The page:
Econintersect: Harvard professors Carmen Reinhart and Kenneth Rogoff have written another response to the furor that has erupted over the analysis of their paper "Growth in a Time of Debt" which was published in the American Economic Review in May 2010. The analysis was performed by Thomas Herndon, a graduate student at the University of Massachusetts, Amherst, and published 15 April 2013 by the Economy Policy Research Institute at that university.
The latest response from Reinhart and Rogoff (RR) appeared as an Op-Ed at The New York Times, 25 April 2013.
RR repeat and elaborate on some of their earlier statements. Notable among their comments:
- "...that paper, along with other research we have published, has frequently been cited — and, often, exaggerated or misrepresented — by politicians, commentators and activists across the political spectrum."
- "They (UMass economists) correctly identified a spreadsheet coding error that led us to miscalculate the growth rates of highly indebted countries since World War II."
- "...they also accused us of “serious errors” stemming from “selective exclusion” of relevant data and “unconventional weighting” of statistics — charges that we vehemently dispute."
- "...we find these attacks (made on us in the media) a sad commentary on the politicization of social science research.
- "Our 2010 paper found that, over the long term, growth is about 1 percentage point lower when debt is 90 percent or more of gross domestic product. The University of Massachusetts researchers do not overturn this fundamental finding, which several researchers have elaborated upon."
- "The academic literature on debt and growth has for some time been focused on identifying causality. Does high debt merely reflect weaker tax revenues and slower growth? Or does high debt undermine growth?"
- "Our view has always been that causality runs in both directions, and that there is no rule that applies across all times and places."
- "Nowhere did we assert that 90 percent was a magic threshold that transforms outcomes, as conservative politicians have suggested."
- "The fact that high-debt episodes last so long suggests that they are not, as some liberal economists contend, simply a matter of downturns in the business cycle."
- "Austerity seldom works without structural reforms — for example, changes in taxes, regulations and labor market policies — and if poorly designed, can disproportionately hit the poor and middle class."
- "Our consistent advice has been to avoid withdrawing fiscal stimulus too quickly, a position identical to that of most mainstream economists."
It seems clear that RR have been abused by some of the proponents of austerity when they (austerity proponents) zeroed in on the "magic" 90% threshold. It is unfortunate that their commentary on the "softness" of that benchmark has only been heard after the data supporting it was found to be lacking. In fact the 2010 paper reviewed concludes with a statement that indicates any concerns about withdrawing stimulus were secondary. The final statement in RR (2010):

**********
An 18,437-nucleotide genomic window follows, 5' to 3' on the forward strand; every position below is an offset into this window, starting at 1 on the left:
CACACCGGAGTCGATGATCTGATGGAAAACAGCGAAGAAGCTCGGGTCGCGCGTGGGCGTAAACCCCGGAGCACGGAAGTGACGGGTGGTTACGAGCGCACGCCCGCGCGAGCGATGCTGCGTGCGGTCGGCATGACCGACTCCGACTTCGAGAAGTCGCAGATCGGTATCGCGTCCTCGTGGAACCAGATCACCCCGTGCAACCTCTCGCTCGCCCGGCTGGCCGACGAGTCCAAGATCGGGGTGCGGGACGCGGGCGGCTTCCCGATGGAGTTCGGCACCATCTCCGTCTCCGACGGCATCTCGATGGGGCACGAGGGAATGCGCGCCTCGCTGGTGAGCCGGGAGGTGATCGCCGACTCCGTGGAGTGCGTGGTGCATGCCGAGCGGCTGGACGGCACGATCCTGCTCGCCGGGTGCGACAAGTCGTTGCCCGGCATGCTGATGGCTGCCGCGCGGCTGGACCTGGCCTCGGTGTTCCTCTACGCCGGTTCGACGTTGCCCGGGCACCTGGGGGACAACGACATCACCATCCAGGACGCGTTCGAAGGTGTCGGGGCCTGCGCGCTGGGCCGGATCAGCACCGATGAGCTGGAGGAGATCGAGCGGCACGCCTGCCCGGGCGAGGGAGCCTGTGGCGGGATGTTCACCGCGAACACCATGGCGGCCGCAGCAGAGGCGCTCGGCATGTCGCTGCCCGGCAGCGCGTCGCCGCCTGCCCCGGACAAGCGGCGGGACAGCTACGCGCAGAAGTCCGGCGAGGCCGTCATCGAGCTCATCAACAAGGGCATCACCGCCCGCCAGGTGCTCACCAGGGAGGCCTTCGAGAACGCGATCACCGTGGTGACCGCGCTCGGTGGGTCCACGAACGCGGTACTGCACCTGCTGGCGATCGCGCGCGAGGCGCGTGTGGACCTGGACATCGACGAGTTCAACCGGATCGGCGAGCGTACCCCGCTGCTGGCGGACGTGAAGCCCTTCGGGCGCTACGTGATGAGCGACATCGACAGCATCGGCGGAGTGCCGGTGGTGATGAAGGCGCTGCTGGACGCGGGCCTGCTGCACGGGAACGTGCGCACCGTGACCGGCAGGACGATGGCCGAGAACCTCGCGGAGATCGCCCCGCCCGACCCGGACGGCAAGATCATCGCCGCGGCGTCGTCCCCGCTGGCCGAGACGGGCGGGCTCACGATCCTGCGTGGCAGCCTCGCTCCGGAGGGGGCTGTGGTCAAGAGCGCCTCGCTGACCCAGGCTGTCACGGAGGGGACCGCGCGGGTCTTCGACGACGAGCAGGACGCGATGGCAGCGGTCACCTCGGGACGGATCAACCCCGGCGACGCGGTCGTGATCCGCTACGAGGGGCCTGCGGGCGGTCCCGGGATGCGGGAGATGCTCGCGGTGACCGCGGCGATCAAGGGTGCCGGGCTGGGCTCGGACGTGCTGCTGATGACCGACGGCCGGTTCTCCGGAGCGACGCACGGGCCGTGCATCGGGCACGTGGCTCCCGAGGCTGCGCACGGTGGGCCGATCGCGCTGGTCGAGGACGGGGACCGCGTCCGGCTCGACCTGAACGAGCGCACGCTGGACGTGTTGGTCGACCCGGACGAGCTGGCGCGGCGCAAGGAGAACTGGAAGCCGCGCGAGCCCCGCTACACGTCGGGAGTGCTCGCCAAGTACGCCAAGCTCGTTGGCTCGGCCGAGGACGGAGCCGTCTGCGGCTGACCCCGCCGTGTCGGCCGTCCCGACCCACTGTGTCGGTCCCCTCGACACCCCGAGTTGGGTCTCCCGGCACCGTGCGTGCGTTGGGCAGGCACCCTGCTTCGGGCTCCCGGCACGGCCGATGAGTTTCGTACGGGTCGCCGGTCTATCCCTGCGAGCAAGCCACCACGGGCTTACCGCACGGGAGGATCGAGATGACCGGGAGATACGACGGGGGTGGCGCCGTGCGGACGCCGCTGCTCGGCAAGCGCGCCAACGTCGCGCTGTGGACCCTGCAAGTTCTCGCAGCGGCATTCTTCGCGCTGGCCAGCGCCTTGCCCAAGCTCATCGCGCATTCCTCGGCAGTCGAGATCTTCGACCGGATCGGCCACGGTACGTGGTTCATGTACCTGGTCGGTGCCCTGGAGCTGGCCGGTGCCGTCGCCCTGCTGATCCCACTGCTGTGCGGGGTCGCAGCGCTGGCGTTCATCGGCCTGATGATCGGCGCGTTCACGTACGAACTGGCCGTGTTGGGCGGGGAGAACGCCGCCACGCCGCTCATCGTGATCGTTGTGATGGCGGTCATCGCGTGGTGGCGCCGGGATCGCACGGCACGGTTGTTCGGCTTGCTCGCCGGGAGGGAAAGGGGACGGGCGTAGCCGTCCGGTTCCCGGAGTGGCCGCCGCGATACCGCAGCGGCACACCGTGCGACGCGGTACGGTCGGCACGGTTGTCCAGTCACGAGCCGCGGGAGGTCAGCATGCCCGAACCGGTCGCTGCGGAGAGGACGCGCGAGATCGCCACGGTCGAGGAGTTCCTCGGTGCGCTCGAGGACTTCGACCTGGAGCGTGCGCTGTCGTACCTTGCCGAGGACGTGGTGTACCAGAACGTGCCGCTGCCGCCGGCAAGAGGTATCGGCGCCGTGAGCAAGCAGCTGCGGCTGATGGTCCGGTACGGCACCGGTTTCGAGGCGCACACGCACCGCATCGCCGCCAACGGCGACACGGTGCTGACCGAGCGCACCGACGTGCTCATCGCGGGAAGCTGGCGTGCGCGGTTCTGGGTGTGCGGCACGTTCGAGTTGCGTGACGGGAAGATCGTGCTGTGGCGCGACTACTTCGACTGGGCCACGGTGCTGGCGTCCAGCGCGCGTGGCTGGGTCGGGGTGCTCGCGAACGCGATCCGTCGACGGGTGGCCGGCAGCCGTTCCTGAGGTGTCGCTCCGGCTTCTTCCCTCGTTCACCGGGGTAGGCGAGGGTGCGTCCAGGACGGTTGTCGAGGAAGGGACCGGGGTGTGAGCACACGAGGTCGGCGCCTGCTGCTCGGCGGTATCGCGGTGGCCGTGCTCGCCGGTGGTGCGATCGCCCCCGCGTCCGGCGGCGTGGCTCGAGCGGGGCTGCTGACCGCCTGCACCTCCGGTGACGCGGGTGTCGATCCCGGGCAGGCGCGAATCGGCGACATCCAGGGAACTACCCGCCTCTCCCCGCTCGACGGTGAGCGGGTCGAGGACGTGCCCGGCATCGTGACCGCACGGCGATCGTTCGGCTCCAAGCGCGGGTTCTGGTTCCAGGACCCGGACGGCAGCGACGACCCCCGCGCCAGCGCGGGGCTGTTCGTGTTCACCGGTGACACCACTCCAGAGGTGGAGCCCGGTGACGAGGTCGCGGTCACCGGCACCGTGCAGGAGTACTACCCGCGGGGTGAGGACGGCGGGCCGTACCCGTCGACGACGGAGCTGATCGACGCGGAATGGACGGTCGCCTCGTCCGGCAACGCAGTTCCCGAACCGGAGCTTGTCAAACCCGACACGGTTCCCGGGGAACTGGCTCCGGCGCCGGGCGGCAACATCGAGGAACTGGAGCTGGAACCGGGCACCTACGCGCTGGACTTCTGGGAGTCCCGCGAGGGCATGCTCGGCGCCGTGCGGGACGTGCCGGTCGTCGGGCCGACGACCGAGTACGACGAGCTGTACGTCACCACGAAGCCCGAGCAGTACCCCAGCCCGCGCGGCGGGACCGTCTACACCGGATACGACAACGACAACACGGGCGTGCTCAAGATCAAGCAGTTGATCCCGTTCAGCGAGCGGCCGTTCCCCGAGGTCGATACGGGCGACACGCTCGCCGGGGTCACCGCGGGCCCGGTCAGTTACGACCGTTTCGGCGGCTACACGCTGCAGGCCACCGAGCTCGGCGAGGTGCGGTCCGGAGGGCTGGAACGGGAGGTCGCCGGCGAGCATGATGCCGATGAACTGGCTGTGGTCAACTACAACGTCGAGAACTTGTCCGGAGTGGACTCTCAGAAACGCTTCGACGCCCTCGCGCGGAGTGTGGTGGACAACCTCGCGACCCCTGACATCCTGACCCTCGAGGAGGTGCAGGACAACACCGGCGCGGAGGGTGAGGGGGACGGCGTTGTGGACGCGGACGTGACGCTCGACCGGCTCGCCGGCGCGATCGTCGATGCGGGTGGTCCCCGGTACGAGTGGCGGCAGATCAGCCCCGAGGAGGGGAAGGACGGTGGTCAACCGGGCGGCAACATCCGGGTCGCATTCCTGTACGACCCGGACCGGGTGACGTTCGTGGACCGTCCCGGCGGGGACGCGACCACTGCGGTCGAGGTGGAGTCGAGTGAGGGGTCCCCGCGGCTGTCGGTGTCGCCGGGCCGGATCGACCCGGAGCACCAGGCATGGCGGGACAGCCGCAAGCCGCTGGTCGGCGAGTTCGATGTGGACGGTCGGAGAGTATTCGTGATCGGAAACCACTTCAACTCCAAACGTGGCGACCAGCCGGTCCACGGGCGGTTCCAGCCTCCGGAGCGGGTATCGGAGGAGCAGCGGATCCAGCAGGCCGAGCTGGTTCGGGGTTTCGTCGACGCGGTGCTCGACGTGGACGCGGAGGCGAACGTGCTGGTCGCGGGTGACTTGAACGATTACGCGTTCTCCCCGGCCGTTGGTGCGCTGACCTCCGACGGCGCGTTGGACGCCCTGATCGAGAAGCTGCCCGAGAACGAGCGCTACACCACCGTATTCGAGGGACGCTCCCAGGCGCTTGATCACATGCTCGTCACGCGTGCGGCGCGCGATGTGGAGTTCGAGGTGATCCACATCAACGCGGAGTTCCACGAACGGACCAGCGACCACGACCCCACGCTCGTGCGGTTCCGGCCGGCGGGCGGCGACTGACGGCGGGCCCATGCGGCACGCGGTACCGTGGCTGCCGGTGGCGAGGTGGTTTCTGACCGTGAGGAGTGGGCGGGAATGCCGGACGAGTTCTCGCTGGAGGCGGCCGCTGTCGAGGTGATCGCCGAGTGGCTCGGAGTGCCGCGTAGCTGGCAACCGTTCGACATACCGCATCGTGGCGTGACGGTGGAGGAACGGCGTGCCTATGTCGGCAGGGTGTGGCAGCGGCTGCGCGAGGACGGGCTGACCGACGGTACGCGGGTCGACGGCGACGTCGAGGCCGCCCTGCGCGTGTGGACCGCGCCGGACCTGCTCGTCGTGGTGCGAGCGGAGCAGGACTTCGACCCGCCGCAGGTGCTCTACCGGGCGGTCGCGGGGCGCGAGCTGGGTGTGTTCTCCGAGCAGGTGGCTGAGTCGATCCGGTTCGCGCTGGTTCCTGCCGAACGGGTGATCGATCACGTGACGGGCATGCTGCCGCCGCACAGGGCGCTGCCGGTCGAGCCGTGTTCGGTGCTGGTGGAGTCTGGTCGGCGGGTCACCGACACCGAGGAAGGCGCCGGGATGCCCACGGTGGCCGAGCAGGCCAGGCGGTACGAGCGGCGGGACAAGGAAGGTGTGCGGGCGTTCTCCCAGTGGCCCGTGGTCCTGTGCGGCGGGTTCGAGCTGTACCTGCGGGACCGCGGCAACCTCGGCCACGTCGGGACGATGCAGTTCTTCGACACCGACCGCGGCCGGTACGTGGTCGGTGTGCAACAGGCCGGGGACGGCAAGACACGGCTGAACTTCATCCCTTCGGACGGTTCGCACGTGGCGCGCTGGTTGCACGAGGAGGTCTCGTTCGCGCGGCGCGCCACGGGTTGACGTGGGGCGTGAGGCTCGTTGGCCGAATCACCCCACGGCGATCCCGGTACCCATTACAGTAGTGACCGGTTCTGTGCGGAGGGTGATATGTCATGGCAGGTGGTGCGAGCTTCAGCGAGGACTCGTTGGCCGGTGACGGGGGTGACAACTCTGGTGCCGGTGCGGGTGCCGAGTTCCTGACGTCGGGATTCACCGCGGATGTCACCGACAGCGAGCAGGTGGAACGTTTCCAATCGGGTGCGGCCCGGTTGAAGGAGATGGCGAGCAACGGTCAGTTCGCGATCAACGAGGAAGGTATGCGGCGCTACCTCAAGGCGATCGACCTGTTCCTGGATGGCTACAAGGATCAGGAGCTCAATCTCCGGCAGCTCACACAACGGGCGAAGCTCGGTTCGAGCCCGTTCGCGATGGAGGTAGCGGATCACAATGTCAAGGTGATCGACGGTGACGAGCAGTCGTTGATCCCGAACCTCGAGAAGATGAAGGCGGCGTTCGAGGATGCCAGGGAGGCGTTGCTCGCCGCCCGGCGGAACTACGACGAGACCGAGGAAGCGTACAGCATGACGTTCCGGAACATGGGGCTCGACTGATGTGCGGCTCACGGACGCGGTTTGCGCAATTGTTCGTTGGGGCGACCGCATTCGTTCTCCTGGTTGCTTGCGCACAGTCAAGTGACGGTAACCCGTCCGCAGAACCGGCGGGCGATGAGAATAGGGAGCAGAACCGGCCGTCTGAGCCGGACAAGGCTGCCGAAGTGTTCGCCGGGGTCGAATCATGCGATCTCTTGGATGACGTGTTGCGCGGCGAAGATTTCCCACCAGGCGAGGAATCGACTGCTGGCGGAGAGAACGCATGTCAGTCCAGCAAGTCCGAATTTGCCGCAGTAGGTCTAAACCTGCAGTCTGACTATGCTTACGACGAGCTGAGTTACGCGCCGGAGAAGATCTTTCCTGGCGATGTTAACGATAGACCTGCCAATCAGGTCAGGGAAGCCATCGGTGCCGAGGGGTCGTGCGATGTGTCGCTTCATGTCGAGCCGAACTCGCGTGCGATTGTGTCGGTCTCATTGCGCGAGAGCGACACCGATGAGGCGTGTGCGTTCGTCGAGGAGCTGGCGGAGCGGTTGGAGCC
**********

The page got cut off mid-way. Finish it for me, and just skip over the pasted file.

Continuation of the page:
"At the very minimum, this would suggest that traditional debt management issues should be at the forefront of public policy concerns."
Was such a summary statement, without qualification, the equivalent of yelling "Fire!!" in a crowded theater?
The statement they make decoupling the rise of debt as a result of the business cycle is lame. They attempt to dismiss economic slowdowns causing high debt is based on the long duration of period of high debt associated with economic downturns. This is a non sequitur. The question of causation can only be addressed by determining the order of events leading into the condition of high debt and slow (or negative) growth. The obvious logical deficiency of their argument about causation diminishes the credibility of the rest of their Op Ed. RR simply have never addressed the question of causation.
But it can be inferred they assumed the cause and effect. From RR (2010):
"The nonlinear effect of debt on growth is reminiscent of “debt intolerance” (Reinhart, Rogoff, and Miguel A. Savastano 2003) and presumably is related to a nonlinear response of market interest rates as countries reach debt tolerance limits. Sharply rising interest rates, in turn, force painful fiscal adjustment in the form of tax hikes and spending cuts, or, in some cases, outright default."
This discussion still has a long way to go. It will be helped by a companion "appendix" to the NYT Op Ed "Reinhart and Rogoff: Responding to Our Critics" which gets into more analysis and public policy details in which RR have been involved. The involvement of these two in the political economy discussions over the past several years has been quite complex. It is a shame that this relatively minor part of their work has become a focal point that detracts from all the rest.
However, this commentator will not hold them blameless. They did use unfortunate assumptions (not clearly identified as such, see examples above) and allowed use of their work to be misused (even abused) by political figures without sufficient effort to clarify a proper interpretation. Of course, that proper interpretation may have been evolving over the intervening time period - and they may still be sorting it out.
- Debt, Growth and the Austerity Debate (Carmen M. Reinhart and Kenneth S. Rogoff, The New York Times, 25 April 2013)
- Reinhart and Rogoff: Responding to Our Critics (Carmen M. Reinhart and Kenneth S. Rogoff, The New York Times, 25 April 2013)
- Global Economic Intersection articles about Reinhart and Rogoff.